A: No. A veterinarian can’t make an accurate diagnosis based solely on symptoms observed by an owner. The outward signs may be an indication of a number of internal causes with a wide variety of clinical treatments. A thorough physical exam and possibly other diagnostic tests are necessary to determine the cause and to establish the best course of treatment for your pet.
Q:Why is veterinary care so expensive?
A: Relatively speaking, it really isn’t. Veterinary care has risen very little over the last 20 years, especially when compared to human health care or any other service. Veterinary fees cover the cost of maintaining a suitable facility, equipment and knowledgable personnel. Keep in mind annual preventative health care for a pet usually costs less than one automobile payment. Annual veterinary care is a cost that should be factored in to the decision of owning a pet.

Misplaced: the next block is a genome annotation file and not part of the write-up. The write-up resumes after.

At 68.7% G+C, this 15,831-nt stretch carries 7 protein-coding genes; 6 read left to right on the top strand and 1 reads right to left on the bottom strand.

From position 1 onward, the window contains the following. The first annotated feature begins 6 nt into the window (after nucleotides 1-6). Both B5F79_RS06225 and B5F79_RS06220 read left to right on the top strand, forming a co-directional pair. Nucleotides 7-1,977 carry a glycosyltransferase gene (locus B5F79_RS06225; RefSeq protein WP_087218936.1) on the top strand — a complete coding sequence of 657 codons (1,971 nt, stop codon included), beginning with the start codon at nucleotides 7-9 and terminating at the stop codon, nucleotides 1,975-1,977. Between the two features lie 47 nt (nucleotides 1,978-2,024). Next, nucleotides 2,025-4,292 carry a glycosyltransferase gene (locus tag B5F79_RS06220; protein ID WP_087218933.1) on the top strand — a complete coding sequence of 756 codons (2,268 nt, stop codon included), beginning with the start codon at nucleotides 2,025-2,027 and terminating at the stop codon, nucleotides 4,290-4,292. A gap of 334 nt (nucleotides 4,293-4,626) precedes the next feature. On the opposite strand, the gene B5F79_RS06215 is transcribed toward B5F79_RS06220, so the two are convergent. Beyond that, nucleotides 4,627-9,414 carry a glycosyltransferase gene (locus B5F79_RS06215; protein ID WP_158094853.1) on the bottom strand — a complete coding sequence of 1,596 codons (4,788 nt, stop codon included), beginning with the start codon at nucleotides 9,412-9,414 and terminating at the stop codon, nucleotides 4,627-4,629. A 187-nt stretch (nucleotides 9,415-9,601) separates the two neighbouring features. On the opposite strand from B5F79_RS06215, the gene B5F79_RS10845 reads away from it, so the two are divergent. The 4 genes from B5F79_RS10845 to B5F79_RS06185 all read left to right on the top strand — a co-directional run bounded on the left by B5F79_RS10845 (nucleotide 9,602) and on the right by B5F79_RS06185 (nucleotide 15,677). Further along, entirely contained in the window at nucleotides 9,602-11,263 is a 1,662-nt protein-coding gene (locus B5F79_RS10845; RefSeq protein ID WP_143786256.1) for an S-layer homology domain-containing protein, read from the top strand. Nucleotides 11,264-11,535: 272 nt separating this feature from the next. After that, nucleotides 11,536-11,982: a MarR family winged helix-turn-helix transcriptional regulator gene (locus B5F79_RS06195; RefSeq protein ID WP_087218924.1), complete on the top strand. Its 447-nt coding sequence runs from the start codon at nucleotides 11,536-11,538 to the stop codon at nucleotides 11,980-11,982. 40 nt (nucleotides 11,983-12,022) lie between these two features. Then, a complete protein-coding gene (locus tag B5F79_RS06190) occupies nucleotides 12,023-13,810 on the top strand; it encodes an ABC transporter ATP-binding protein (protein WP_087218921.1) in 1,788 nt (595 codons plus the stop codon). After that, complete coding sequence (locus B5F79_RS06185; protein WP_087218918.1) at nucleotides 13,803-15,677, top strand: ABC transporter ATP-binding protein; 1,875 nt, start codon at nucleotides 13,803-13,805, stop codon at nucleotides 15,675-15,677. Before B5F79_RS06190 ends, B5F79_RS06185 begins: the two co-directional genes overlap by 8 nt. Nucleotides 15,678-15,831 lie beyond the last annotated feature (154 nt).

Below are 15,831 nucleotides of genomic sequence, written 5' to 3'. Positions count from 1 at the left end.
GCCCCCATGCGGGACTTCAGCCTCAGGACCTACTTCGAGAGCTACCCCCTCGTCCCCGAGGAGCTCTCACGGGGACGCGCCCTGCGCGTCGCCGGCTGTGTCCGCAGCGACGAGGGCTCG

Q:How much should I anticipate spending on a new puppy or kitten?
A: Puppies and kittens need basic health exams, parasite tests, and a series vaccinations. Veterinary clinics will provide estimates by phone. If you check with a few hospitals you will see that fees do not vary that much. When requesting an estimate you need to be sure exactly what you are getting for the fees quoted.
Q:Is there a disadvantage to mobile clinics or using multiple veterinarians?
A: Yes. You lose quality of care for your pet and it could cost you more. Annually you may spend slightly less on a wellness package at a mobile clinic but these places do not deal with prescriptions. To aquire a prescription product you will need to pay for a legally required physical exam at an established clinic. Because of this, owners trying to save money by price shopping and using multiple clinics end up spending more. Using one veterinarian familiar with your pets health prevents confusion, allows accurate care and can save you money.
Q:Should I be wary of ‘bargain’ veterinary care?